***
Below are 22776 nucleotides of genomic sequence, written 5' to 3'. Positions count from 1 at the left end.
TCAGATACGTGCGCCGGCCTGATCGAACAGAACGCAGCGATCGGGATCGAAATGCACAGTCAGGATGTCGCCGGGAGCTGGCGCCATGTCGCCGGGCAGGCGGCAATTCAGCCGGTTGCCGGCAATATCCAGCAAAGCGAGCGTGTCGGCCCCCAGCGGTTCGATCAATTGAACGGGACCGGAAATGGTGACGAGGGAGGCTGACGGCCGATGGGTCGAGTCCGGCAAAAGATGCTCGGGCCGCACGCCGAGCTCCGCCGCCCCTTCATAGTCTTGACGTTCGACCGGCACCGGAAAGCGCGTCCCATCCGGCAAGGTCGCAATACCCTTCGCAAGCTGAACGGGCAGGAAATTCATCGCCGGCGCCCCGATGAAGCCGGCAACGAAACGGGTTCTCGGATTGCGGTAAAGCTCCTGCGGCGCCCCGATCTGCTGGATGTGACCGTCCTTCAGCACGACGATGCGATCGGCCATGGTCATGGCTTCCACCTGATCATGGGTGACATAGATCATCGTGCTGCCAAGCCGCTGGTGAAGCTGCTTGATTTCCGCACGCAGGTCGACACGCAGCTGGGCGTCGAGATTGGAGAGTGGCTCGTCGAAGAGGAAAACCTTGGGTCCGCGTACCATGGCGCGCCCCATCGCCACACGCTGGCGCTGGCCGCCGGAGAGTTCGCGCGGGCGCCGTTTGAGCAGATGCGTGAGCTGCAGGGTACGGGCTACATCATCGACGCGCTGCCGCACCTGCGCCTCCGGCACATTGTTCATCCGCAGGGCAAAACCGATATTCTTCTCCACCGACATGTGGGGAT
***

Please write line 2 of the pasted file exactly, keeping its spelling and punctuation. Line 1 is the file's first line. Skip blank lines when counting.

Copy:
TCAGATACGTGCGCCGGCCTGATCGAACAGAACGCAGCGATCGGGATCGAAATGCACAGTCAGGATGTCGCCGGGAGCTGGCGCCATGTCGCCGGGCAGGCGGCAATTCAGCCGGTTGCCGGCAATATCCAGCAAAGCGAGCGTGTCGGCCCCCAGCGGTTCGATCAATTGAACGGGACCGGAAATGGTGACGAGGGAGGCTGACGGCCGATGGGTCGAGTCCGGCAAAAGATGCTCGGGCCGCACGCCGAGCTCCGCCGCCCCTTCATAGTCTTGACGTTCGACCGGCACCGGAAAGCGCGTCCCATCCGGCAAGGTCGCAATACCCTTCGCAAGCTGAACGGGCAGGAAATTCATCGCCGGCGCCCCGATGAAGCCGGCAACGAAACGGGTTCTCGGATTGCGGTAAAGCTCCTGCGGCGCCCCGATCTGCTGGATGTGACCGTCCTTCAGCACGACGATGCGATCGGCCATGGTCATGGCTTCCACCTGATCATGGGTGACATAGATCATCGTGCTGCCAAGCCGCTGGTGAAGCTGCTTGATTTCCGCACGCAGGTCGACACGCAGCTGGGCGTCGAGATTGGAGAGTGGCTCGTCGAAGAGGAAAACCTTGGGTCCGCGTACCATGGCGCGCCCCATCGCCACACGCTGGCGCTGGCCGCCGGAGAGTTCGCGCGGGCGCCGTTTGAGCAGATGCGTGAGCTGCAGGGTACGGGCTACATCATCGACGCGCTGCCGCACCTGCGCCTCCGGCACATTGTTCATCCGCAGGGCAAAACCGATATTCTTCTCCACCGACATGTGGGGAT